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Not sure if I am correct posting my question here and I will of course delete this question if appropriate.

I have a C# desktop app using FFmpeg.
I have a web service using FFmpeg.

I sell both products.

I want to know — can I distribute my desktop app with FFmpeg without paying a fee to FFmpeg people and without releasing my source code?

I also want to know whether I can use FFmpeg on my server for users to convert images to a video file to be emailed them. This service is also a payable product.

I have read the links to the FFmpeg licensing info and I read many questions here on these boards.

The closet I have got to an answer is that I can use it on my web server because I am not distributing it to client PCs and I can use FFmpeg on my desktop app if I only use certain features of FFmpeg — whatever they are.

However, this is not definitive enough for me and I cannot afford a lawyer and you would think this question/dilemma would have been resolved somewhere by someone considered how popular FFmpeg is.

Thanks.

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  • @LordNeckbeard hi, 'many questions ' mis-spelt. Yes I have read all that before and is still not black and white. the compilations flags.. I am using Windows build for C# app. there is only 1 download for that build so I still do not know what to do. Reading the other questions to FFMPEG licensing I cannot see clear answers.. just guesses... hence my question :) Feb 6 '15 at 17:55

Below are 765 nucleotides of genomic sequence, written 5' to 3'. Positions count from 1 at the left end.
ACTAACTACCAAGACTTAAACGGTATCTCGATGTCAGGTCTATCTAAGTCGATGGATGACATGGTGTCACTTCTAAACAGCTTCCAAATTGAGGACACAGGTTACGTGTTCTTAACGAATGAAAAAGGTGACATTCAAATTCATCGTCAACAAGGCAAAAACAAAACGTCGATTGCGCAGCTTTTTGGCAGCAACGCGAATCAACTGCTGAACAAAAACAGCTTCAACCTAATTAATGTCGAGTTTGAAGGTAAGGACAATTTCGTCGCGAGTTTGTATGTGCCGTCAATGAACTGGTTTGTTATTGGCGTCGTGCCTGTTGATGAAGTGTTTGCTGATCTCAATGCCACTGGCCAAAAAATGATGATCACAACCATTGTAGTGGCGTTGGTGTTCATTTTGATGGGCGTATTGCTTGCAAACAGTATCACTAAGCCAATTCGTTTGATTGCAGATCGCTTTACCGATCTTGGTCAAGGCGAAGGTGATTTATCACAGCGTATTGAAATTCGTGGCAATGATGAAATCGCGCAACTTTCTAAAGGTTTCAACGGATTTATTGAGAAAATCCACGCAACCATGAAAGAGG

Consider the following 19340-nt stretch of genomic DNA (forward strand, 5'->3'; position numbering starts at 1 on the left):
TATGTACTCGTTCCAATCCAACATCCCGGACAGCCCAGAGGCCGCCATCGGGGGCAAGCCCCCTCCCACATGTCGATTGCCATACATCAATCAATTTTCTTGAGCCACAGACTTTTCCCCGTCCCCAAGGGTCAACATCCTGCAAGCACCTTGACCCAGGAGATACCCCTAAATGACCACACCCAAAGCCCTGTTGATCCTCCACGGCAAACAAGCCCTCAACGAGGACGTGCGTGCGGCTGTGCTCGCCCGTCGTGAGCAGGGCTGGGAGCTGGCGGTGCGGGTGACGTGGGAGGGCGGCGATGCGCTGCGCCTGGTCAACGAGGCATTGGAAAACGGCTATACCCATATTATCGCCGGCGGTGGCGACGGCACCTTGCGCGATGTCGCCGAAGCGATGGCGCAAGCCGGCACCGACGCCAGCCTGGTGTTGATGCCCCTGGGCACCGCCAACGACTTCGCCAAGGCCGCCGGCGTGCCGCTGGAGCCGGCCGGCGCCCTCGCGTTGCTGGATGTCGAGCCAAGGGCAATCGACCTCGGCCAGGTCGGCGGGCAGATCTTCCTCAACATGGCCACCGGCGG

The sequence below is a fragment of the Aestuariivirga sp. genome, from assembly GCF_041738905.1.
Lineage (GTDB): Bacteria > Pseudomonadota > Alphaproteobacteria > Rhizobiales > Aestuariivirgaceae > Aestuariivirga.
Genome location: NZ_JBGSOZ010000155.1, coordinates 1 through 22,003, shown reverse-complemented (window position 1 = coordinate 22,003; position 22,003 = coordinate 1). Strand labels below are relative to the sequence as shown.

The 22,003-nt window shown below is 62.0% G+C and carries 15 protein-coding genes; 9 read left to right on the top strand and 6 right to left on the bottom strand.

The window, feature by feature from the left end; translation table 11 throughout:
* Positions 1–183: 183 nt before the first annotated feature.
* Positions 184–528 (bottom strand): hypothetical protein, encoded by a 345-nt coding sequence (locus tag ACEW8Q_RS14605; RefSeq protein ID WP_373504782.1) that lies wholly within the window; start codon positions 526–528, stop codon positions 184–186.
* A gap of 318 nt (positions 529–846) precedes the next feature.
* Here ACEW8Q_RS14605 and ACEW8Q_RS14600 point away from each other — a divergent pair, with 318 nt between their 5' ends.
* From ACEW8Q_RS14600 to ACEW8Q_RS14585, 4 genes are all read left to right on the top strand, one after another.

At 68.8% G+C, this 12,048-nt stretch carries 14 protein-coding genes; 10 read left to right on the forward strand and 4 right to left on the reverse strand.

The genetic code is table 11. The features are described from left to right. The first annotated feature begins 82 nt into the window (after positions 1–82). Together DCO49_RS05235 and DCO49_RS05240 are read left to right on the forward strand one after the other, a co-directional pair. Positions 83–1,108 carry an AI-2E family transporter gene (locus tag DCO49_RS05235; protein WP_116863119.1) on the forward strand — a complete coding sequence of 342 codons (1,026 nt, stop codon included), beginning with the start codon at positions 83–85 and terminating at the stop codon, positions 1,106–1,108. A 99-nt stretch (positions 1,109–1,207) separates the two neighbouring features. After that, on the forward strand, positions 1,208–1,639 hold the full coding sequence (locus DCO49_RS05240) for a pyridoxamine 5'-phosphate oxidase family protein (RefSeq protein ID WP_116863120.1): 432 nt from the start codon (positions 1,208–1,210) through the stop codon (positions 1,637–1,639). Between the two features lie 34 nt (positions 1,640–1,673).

• just saw the build request - thanks Feb 6 '15 at 18:41
  • I'm voting to close this question as off-topic because it is about licensing for producing software, not video production.
    – AJ Henderson
    Feb 7 '15 at 0:30
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    well in-directly it is about video production. FFMPEG seems to be a big mystery in terms of licensing and is a popular question by people. You ought to leave it up as an exception. These boards are all about helping people and this answer helps me and will other people. The trouble with SO boards is that they can become elitism. Pls do not take that as an insult. You have helped me with some of my question and I am v grateful Feb 7 '15 at 7:18
  • 3
    I'm voting to reopen this question because of the vast prevalence of need for this to be answered. The 22 upvotes indicates this. This is a special case, only because of the great need for this specific question to be answered accurately.
    – user24601
    Feb 15 '19 at 19:41
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Yes, you can use FFmpeg in a commercial product

  • FFmpeg is licensed under the GNU Lesser General Public License (LGPL) version 2.1 or later.

  • It is also available under the General Public License (GPL) version 2 or later.

    • Some features, external libraries (libx264 and libx265 for example), and various filters, require GPL. If those parts get used the GPL applies to all of FFmpeg.
    • See LICENSE.md in the source for a list of GPL parts of FFmpeg and which external libraries require GPL.